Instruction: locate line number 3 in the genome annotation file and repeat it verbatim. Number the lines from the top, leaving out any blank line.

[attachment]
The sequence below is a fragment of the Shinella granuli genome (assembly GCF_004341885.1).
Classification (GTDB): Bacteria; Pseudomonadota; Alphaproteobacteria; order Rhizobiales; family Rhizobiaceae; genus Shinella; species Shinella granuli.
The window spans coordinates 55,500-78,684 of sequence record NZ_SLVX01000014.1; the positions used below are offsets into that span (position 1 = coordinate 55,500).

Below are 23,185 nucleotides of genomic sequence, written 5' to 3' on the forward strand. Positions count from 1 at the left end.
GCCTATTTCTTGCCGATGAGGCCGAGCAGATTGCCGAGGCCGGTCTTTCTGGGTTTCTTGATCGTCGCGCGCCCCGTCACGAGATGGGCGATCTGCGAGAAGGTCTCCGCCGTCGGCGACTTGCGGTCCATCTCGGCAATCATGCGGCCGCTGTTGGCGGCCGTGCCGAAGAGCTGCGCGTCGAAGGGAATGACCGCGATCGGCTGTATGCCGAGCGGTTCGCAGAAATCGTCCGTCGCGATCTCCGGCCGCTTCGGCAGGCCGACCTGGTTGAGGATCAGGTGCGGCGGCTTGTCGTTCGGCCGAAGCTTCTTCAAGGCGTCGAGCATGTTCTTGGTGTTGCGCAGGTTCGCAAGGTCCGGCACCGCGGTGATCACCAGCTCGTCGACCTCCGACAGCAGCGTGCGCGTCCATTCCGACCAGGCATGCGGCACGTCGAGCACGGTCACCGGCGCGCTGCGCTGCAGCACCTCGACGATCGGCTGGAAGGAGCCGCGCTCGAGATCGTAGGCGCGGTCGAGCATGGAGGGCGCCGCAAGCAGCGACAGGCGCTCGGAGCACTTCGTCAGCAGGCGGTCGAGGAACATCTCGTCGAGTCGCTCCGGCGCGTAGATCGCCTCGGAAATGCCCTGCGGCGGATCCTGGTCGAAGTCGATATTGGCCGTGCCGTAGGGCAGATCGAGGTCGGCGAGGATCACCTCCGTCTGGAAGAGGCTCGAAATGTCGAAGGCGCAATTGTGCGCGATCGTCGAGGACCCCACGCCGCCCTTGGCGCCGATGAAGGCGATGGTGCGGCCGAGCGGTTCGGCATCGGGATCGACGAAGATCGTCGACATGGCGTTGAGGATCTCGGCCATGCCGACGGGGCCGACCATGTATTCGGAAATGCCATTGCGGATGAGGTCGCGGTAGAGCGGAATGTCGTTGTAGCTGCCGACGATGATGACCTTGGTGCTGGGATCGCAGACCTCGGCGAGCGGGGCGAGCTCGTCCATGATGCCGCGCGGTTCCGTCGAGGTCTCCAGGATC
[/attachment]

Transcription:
The window spans coordinates 55,500-78,684 of sequence record NZ_SLVX01000014.1; the positions used below are offsets into that span (position 1 = coordinate 55,500).